“No Free Walls” is a short documentary directed by Rafael Moses for Complex. It highlights the accomplishments of Joe Ficalora, founder of The Bushwick Collective, and his ongoing struggle as both a Bushwick native and someone people see as a harbinger of gentrification.
In its 30 minutes, the doc deals with Ficalora’s personal history while also asking the question: Who owns Bushwick’s walls?
The documentary works hard to create an optimistic portrait of gentrification, meaning that most people (including Ficalora and other longtime residents of Bushwick) might be able to see how increased interest in this community has both made it pretty, and pretty safe. Furthermore, Councilmember Antonio Reynoso suggests an increased presence of residents with money might bring better services (like schools) to those who are able to stick around.
What complicates Ficalora’s task as art curator bringing international street art talent to Bushwick is the influx of money, which also brings an influx of advertising, anxious to get its hands on the cash of some of these new residents.
The most poignant moments come when Ficalora shows the filmmakers art walls covered up by advertising or sold to advertisers paying huge sums of money to local business owners. One of those advertisers, though, helped with the operational costs of The Bushwick Collective’s block party this year, an annual event which draws thousands of visitors to these colorful streets.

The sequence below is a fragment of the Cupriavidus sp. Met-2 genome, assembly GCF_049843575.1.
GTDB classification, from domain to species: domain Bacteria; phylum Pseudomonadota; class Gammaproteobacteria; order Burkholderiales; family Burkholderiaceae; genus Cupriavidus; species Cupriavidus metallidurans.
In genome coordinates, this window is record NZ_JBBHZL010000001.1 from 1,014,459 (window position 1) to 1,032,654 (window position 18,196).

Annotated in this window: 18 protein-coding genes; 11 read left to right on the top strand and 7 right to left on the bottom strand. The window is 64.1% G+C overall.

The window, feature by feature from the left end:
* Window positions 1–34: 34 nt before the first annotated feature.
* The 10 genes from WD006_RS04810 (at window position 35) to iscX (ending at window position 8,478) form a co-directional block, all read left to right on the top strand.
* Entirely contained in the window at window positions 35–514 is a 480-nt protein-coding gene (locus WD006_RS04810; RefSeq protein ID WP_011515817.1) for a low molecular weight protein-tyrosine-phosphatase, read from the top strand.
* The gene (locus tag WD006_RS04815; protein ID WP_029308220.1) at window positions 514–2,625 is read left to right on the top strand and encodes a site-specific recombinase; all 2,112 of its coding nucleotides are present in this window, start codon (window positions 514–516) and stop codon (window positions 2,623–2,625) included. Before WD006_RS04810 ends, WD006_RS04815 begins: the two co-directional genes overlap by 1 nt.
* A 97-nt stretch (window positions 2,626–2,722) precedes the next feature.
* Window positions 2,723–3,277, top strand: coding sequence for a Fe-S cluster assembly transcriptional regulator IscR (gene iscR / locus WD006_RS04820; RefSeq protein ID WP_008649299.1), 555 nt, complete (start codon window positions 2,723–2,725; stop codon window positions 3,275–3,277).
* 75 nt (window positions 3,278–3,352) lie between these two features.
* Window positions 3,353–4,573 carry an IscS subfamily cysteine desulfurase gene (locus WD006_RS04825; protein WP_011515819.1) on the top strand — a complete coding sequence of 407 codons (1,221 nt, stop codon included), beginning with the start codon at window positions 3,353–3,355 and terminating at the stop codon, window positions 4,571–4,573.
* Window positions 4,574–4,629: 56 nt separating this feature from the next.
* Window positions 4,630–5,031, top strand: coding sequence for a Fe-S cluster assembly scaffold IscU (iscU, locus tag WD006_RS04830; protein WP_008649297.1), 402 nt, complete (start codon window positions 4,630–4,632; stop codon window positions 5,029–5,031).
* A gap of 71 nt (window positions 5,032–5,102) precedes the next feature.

Ultimately, there are no easy answers. Some companies are good; other companies are bad. For some, the mere presence of street art is antithetical to the notion of what this neighborhood was. For others, it’s a way to show the world Bushwick’s resilience.
It is worth a watch, especially if you’re a new transplant wondering how the neighborhood got so colorful and where that huge McDonald’s ad on Knickerbocker and Thames came from.